Piccadilly and West End - Ten Minutes Walking From The Hotel
Piccadilly Circus: It is a road junction built in 1819 to connect Regent Street with the major shopping street of Piccadilly. Piccadilly now links directly to the theatres on Shaftesbury Avenue, as well as the Haymarket, Coventry Street (onwards to Leicester Square), and Glasshouse Street. The Circus is close to major shopping and entertainment areas in the West End. Its status as a major traffic intersection has made Piccadilly Circus a busy meeting place and a tourist attraction in its own right. The Circus is particularly known for its video display and neon signs mounted on the corner building on the northern side, as well as the Shaftesbury memorial fountain and statue of an archer popularly known as Eros (sometimes called The Angel of Christian Charity, but intended to be Anteros). It is surrounded by several noted buildings, including the London Pavilion and Criterion Theatre.
Burlington House: The construction of the Burlington House started in 1660s, but was completed later by the first Earl of Burlington. It has been re-modelled twice, and in 1854 the Government bought the House for the Royal Academy.
The Royal Academy of Arts: The Academy has a unique position in being an independent, privately funded institution led by eminent artists and architects whose purpose is to promote the creation, enjoyment and appreciation of the visual arts through exhibitions, education and debate. The Academy was founded by George III in 1768. The 34 founding Members were a group of prominent artists and architects including Sir Joshua Reynolds and Sir William Chambers who were determined to achieve professional standing for British art and architecture. They also wanted to provide a venue for exhibitions that would be open to the public; and to establish a school of art through which their skills and knowledge could be passed to future generations of practitioners. The Academy now enjoys an unrivalled reputation as a venue for exhibitions of international importance.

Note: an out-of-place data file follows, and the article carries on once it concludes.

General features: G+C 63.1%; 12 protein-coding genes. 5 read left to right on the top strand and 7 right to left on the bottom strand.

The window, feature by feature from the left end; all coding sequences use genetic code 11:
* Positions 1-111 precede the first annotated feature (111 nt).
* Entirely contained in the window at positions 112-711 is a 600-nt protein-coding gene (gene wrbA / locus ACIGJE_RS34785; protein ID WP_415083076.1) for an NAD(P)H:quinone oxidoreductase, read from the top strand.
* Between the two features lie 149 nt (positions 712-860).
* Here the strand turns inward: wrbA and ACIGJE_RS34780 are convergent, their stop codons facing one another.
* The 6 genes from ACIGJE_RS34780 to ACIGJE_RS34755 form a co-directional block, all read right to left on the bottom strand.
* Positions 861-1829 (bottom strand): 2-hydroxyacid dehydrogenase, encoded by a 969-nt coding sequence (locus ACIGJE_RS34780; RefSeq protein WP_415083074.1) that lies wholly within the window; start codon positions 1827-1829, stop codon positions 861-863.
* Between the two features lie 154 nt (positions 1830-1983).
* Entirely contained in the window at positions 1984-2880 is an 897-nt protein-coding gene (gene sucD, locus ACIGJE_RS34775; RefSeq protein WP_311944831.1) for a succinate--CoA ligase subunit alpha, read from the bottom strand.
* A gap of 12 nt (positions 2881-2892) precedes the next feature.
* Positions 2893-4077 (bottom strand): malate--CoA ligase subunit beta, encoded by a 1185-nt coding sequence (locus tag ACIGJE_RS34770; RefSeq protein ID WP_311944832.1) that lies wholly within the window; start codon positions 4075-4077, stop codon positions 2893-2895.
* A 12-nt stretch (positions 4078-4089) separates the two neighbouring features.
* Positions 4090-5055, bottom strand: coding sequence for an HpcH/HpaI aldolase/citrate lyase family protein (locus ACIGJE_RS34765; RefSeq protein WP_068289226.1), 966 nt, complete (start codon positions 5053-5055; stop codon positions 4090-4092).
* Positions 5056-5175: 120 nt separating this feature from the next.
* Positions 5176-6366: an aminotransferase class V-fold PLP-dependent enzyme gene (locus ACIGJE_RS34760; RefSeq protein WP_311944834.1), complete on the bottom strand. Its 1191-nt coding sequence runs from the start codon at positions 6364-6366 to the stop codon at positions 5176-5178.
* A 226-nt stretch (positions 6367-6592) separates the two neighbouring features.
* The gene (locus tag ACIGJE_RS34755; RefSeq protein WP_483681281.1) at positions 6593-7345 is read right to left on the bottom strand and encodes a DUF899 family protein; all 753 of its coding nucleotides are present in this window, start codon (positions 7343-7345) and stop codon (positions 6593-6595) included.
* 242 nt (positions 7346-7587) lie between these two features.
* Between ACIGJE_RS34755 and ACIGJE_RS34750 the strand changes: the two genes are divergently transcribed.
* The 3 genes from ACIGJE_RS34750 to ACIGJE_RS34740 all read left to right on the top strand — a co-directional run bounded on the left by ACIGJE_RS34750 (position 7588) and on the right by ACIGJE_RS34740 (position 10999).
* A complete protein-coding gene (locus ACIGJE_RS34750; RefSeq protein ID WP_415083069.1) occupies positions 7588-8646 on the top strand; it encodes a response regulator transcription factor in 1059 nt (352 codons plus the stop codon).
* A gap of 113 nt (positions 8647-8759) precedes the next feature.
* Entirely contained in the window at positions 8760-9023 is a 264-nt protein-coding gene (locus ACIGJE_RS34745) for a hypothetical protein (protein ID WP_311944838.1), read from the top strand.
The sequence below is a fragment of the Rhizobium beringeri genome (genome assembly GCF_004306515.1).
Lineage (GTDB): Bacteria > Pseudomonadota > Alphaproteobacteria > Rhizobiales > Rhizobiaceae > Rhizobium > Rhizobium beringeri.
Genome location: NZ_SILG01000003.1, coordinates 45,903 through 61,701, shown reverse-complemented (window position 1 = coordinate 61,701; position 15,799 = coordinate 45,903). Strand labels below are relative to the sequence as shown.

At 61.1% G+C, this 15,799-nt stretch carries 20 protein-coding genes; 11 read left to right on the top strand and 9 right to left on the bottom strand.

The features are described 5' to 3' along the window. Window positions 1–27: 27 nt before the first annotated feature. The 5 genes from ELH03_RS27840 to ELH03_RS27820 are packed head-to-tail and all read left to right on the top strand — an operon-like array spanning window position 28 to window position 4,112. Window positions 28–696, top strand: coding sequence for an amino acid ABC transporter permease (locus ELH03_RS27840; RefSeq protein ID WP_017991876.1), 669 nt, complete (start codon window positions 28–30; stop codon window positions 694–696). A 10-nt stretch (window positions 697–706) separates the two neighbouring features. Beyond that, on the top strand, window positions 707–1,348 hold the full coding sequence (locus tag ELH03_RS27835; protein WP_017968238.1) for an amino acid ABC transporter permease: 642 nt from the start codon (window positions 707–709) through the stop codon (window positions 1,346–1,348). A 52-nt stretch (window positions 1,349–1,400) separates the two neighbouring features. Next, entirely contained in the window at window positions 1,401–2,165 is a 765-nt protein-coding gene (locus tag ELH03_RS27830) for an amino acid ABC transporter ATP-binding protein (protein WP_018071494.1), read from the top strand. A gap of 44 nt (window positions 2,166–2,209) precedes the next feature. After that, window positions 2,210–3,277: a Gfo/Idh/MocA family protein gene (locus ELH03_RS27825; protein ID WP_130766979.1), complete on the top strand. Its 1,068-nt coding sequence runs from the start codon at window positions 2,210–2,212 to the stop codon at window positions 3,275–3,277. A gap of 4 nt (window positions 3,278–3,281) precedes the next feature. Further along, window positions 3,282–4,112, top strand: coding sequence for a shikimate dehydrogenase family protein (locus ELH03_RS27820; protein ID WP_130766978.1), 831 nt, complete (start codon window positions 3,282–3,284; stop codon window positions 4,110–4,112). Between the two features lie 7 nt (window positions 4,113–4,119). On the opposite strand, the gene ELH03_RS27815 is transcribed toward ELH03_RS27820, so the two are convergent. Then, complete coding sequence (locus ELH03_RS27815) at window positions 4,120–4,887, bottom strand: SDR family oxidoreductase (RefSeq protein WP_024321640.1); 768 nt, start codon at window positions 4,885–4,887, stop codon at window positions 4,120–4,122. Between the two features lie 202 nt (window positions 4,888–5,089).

The Burlington Arcade: It is a truly timeless destination, an iconic runway uniting Piccadilly and Bond Street. It is a place where old and new worlds meet, united by a common thread of exceptional quality, authenticity, bespoke craftsmanship and creativity. The Burlington Arcade has been heralded as an historic and architectural masterpiece and a true luxury landmark in London ever since it was first unveiled to great acclaim in 1819. Today, diamonds flash in both antique and contemporary settings alongside the warmer glow of pearls and other rare gemstones, vintage watches mark the passage of time alongside a striking rainbow of the finest leather accessories, gleaming silver, writing materials, bespoke footwear and the melting softness of cashmere.
Fortnum & Mason:
For three centuries Fortnum's has been committed to bringing the world's best products to Piccadilly – often from continents away. Fresh food, though, has always come from as close to these Isles as possible. Fortnum and Mason offers a cornucopia of food and drink, gifts and luxuries. Whilst the Food Hall does offer the widest range of luxurious products, the rest of the store is often overlooked by visitors.Regent Street:
one of the major shopping streets in London's West End, well known to tourists and Londoners alike, and famous for its Christmas illuminations. Every building in Regent Street is protected as a Listed Building, at least Grade II status. Shopping in London on Regent Street is an opportunity for sight-seeing and exploration. Choose between Hamley's toy shop
, Godiva the chocolatiers and a variety of boutiques including Hoss Intropia, Michael Kors, 7 for all Mankind, Sebago and Coach. Wander from the world famous Apple store down the street to historic department store Liberty
and on to the beautifully designed Anthropologie.